You often hear artists talk about giving "voices" to various people/things that usually go unheard. I am always aiming to do that--but not exactly.
My goal is to highlight what has always been in shadow. Hidden. Something that has always had a voice but didn't know how to use it in order for it to actually be heard in all its glory. Relief is found once they muster some courage to speak. I run into this pretty often with people that have come into my life over the years. They are anywhere from strangers I've just met, to young teenagers that I have taught and beyond. My husband (John) jokes that I have a sixth sense for when someone is hiding something--good or bad. Abundant with something, but the mystery still remains. Its almost like I can sniff it out before I am ever actually told of what they are holding back. Once they do express whatever it is they have been anticipating to tell someone, I just smile with an, "Ah, there you are!"
So, what does this all have to do with alleyways and fire-escapes? Not just any alleyway and fire-escape, mind you. To give you a little place setting, I work and spend a lot of time in a very historic part of downtown Cincinnati. It has so much history that spans from heartbreaking to exuberant. There are so many contrasts in this part of town, one can often feel confused while strolling around.
On one part of the block, there are new, state-of-the-art playgrounds and parks, on the other side are two neighbors screaming at each other in something that is a far cry from "friendly banter". Contrast. Award winning restaurants and starving veterans. Contrast. Million dollar homes and government housing. Contrast. A Mercedes Benz and a rickety bicycle. Contrast. All these things together become so normal that we don't even think about them anymore. They just become part of the back drop. Something you actually expect to see on this part of town.
We develop a sort of immunity to what is around us in way that can be very easy to dismiss. Until you actually stop to look around and take in what you are actually seeing versus what you have been conditioned to.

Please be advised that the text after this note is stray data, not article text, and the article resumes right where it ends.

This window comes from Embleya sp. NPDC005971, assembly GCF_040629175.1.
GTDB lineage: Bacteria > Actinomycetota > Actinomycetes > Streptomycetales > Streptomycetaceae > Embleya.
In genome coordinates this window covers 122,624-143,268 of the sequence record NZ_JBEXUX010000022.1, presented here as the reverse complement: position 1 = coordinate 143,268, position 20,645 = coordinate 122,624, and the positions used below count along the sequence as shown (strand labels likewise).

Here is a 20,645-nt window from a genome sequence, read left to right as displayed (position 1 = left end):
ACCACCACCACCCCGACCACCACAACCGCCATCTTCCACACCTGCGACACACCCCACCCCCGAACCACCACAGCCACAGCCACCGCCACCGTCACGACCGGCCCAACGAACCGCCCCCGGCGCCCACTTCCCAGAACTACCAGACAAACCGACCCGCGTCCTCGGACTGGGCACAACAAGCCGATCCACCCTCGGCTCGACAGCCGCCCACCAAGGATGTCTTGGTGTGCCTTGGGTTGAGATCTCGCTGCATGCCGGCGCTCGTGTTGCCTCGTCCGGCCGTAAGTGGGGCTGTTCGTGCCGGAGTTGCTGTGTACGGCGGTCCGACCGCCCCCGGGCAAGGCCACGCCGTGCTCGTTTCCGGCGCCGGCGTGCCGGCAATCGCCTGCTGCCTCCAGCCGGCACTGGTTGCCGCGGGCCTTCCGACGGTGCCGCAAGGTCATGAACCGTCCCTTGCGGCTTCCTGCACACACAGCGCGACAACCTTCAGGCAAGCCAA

The dark alleyways posses so much grit in between the buildings that it seems it was there when the buildings were actually built in the first place. That doesn't seem out of place. That actually looks like it belongs. So what is the contrast here? It could be the fancy playground directly in front of it or the manicured mothers toting their children around to the new urban oasis. We try to make these things coincide but they are not always as seamless as we would like them to be.
This contrast is fascinating to me. I subconsciously bring my method of working into this realization. I will start by selecting an image with photograph of where I find these contrasts. I then start working with drawing materials such a charcoal and pencil to sketch out the angles and perspectives to obtain some accuracy of the image before painting. Once I collect all the information I need, I will then start on the fun part. Color and contrast. After working on this for several hours, (which can sometimes turn into days) I will need to give my brain and eyes a break.
I am usually working on two paintings simultaneously. While my brain needs this break, I will start with the abstract paintings. Color, shape, and contrast being the most important part of these works. It allows me to not have to think while painting. Instead, it allows me to be intuitive and use my instincts to complete a work. I can't help but wonder if these two methods of working are related.
Like I mentioned before about relieving the hidden subject from the shadows, I believe these "in between abstracts" are just as much a part of this body of work as the actual urban setting paintings are. In their own language, they are a visual representation of the person's spirit once they have realized they are heard and not abandoned to the dark alleys of our world . I aim for these paintings to be a token of victory through what the world tries to quiet.
"Where do you find inspiration for your work?"